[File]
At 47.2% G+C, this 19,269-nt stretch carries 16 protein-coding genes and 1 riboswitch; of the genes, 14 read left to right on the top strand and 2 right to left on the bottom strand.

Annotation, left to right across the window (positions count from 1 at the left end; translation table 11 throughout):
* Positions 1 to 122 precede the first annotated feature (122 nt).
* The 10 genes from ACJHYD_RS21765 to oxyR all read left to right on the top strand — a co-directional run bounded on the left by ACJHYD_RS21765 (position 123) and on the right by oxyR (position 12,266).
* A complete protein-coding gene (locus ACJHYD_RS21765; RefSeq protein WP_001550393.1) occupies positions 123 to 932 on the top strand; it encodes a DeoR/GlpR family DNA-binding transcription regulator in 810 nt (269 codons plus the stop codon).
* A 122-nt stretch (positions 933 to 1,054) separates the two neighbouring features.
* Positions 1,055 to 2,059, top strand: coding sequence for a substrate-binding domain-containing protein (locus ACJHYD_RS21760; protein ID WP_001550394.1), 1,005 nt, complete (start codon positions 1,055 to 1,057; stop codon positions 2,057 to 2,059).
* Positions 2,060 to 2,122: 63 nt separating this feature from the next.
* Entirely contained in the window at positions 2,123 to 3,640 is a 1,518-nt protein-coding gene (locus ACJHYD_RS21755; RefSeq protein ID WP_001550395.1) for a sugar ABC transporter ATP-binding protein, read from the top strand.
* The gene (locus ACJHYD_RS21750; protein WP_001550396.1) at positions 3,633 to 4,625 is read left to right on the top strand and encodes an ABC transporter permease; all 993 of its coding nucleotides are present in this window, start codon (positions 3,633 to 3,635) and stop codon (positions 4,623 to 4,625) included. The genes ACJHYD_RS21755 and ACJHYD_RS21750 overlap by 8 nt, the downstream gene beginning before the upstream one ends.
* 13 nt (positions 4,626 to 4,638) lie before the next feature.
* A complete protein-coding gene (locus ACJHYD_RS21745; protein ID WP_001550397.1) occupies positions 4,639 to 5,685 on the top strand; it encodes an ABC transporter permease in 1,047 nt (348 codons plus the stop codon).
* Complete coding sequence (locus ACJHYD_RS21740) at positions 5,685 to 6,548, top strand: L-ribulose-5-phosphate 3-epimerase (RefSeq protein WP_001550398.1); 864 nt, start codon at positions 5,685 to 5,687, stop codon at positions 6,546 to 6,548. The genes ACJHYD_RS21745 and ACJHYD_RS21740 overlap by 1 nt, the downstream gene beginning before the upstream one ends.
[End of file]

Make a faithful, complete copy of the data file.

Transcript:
At 47.2% G+C, this 19,269-nt stretch carries 16 protein-coding genes and 1 riboswitch; of the genes, 14 read left to right on the top strand and 2 right to left on the bottom strand.

Annotation, left to right across the window (positions count from 1 at the left end; translation table 11 throughout):
* Positions 1 to 122 precede the first annotated feature (122 nt).
* The 10 genes from ACJHYD_RS21765 to oxyR all read left to right on the top strand — a co-directional run bounded on the left by ACJHYD_RS21765 (position 123) and on the right by oxyR (position 12,266).
* A complete protein-coding gene (locus ACJHYD_RS21765; RefSeq protein WP_001550393.1) occupies positions 123 to 932 on the top strand; it encodes a DeoR/GlpR family DNA-binding transcription regulator in 810 nt (269 codons plus the stop codon).
* A 122-nt stretch (positions 933 to 1,054) separates the two neighbouring features.
* Positions 1,055 to 2,059, top strand: coding sequence for a substrate-binding domain-containing protein (locus ACJHYD_RS21760; protein ID WP_001550394.1), 1,005 nt, complete (start codon positions 1,055 to 1,057; stop codon positions 2,057 to 2,059).
* Positions 2,060 to 2,122: 63 nt separating this feature from the next.
* Entirely contained in the window at positions 2,123 to 3,640 is a 1,518-nt protein-coding gene (locus ACJHYD_RS21755; RefSeq protein ID WP_001550395.1) for a sugar ABC transporter ATP-binding protein, read from the top strand.
* The gene (locus ACJHYD_RS21750; protein WP_001550396.1) at positions 3,633 to 4,625 is read left to right on the top strand and encodes an ABC transporter permease; all 993 of its coding nucleotides are present in this window, start codon (positions 3,633 to 3,635) and stop codon (positions 4,623 to 4,625) included. The genes ACJHYD_RS21755 and ACJHYD_RS21750 overlap by 8 nt, the downstream gene beginning before the upstream one ends.
* 13 nt (positions 4,626 to 4,638) lie before the next feature.
* A complete protein-coding gene (locus ACJHYD_RS21745; protein ID WP_001550397.1) occupies positions 4,639 to 5,685 on the top strand; it encodes an ABC transporter permease in 1,047 nt (348 codons plus the stop codon).
* Complete coding sequence (locus ACJHYD_RS21740) at positions 5,685 to 6,548, top strand: L-ribulose-5-phosphate 3-epimerase (RefSeq protein WP_001550398.1); 864 nt, start codon at positions 5,685 to 5,687, stop codon at positions 6,546 to 6,548. The genes ACJHYD_RS21745 and ACJHYD_RS21740 overlap by 1 nt, the downstream gene beginning before the upstream one ends.